Published on May 9th, 2013 | by Yellow Magpie1
Charon: Dwarf Planet Pluto’s Largest Moon
Charon Pluto’s Moon Photo By Lanthanum 138
Charon is the largest of Pluto’s moons. Despite being so far from the Earth we do know a little about this icy, potentially volcanic world.
Charon was first identified in 1978 by astronomer James Christy who noticed a slight bulge in an image of Pluto that was absent in another photograph. It was later resolutely proven in the mid-1980’s that Charon was Pluto’s moon.
At 1,200 kilometres (750 miles) in width Charon is half the size of Pluto and substantially larger than its two sister moons, Hydra and Nix. Orbiting at a distance of over 19,000 kilometres (12,000 miles) it takes just under six and a half Earth-days to complete one trip.
Like Pluto and the Kuiper Belt objects, Charon is a cold world with a temperature of just 53 degrees Kelvin (minus 220 degrees Celsius). Charon is thought to be composed mainly of frozen water and ammonia.
The mass of Charon has been calculated to be just 11 per cent of Pluto. This suggests that the planet is roughly 55 per cent ice to 45 per cent rock. Pluto is nearly 70 per cent rock.
Scientists originally believed that Charon was created as the by-product of a colossal impact with Pluto. The resulting icy debris would have coalesced to form the moon. This has been inferred from calculations that show that Charon is composed of much less rock than Pluto.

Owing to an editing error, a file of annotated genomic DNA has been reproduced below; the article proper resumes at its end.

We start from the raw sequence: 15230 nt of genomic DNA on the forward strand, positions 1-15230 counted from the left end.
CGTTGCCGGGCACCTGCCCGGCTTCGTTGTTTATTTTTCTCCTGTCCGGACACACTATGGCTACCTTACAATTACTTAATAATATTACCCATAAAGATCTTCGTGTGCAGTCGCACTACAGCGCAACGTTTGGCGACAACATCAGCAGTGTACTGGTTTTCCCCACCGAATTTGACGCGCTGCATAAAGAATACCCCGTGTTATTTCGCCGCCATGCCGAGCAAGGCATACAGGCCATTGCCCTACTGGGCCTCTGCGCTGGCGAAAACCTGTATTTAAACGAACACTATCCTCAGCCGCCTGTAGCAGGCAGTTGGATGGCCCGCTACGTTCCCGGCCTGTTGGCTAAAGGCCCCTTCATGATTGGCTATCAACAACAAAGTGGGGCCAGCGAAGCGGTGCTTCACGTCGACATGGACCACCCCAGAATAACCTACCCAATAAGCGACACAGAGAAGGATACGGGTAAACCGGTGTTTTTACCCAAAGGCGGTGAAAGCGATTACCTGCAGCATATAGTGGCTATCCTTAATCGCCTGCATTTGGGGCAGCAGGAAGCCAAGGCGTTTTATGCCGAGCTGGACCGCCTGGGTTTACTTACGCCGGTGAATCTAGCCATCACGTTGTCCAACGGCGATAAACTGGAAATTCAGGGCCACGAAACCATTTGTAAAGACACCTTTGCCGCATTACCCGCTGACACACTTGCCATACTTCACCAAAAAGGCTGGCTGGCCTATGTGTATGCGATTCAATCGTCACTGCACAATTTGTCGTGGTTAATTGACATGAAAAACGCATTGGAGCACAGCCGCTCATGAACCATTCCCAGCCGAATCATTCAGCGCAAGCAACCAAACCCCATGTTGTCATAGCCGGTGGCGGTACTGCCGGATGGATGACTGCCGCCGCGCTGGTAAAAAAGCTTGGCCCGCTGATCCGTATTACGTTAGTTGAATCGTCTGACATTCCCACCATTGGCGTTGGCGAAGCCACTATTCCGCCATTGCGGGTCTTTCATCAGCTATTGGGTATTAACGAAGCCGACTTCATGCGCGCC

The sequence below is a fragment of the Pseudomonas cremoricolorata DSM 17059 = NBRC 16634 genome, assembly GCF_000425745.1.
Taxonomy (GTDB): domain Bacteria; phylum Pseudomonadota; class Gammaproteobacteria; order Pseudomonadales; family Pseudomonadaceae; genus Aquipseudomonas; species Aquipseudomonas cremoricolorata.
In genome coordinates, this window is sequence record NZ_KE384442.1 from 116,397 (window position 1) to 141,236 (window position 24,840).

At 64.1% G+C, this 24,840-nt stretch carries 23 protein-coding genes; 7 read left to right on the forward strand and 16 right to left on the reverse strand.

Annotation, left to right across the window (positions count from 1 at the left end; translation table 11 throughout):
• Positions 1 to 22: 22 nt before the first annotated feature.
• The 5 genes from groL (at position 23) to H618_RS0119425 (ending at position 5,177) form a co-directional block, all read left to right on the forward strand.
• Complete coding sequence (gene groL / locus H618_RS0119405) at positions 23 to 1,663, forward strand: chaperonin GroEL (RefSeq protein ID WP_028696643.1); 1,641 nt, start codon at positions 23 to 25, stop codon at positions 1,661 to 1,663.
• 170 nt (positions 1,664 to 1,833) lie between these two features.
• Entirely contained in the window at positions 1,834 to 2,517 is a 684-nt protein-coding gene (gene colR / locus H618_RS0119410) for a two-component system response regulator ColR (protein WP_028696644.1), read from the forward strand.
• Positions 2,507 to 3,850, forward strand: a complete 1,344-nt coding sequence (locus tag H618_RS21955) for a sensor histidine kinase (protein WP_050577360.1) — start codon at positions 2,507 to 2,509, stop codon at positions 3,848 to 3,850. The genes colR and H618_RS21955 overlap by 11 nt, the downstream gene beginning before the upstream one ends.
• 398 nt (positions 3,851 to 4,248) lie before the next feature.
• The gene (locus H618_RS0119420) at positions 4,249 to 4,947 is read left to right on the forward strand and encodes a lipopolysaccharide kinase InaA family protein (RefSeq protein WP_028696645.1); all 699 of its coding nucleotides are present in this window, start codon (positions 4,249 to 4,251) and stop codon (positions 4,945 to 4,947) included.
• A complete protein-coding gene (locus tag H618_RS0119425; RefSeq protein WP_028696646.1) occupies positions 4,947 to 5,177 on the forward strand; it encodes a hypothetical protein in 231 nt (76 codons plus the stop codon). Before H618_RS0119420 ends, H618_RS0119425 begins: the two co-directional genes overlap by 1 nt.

Nonetheless, such predictive models do not account for the large amount of rock present in Charon’s core. It is now maintained that two Kuiper Belt objects collided and formed the two bodies now known as Pluto and Charon.
It is believed that Charon is home to cyrovolcanoes that emit melted solids such as ammonia. It is thought that tidal friction caused by the gravitational pull of Pluto is providing the energy for these eruptions.
James Christy named the newly discovered moon after his wife’s nickname and the Greek ferryman of dead souls. Unlike the Greek pronounciation, Charon is pronounced like Sharon.
Moon Or Dwarf Planet
Strictly speaking, as Charon’s barycenter (the centre of mass between two bodies) is outside of Pluto, Charon and the dwarf planet should be regarded as a binary system. That would make Charon a dwarf planet not a moon. However, as of yet it still retains satellite status.
So far the only images available to astronomers have been low-quality pictures taken from either Earth-based telescopes or the Hubble Space Telescope.
In 2015 the New Horizons spacecraft will make a flying visit past Pluto and its moons. With this brief encounter will come a minefield of information as well as detailed pictures of Charon’s surface.
Highly Recommended Reading
Check out Yellow Magpie’s Planet Neptune: The Mysterious Azure-Blue for more insight into this frozen region of the Solar System.
You may also wish to take a gander at The Solar System And Beyond: A Guide To The Cosmos.
Cosmos is a highly recommended book. It contains large, full-page pictures of the asteroids and writing on the subject by the highly competent author, Giles Sparrow.
For people living in Ireland or the United Kingdom, you can access: Cosmos from here.
For those who live in Canada, you can obtain: Cosmos here.
For Germany: Cosmos.
For France: Cosmos.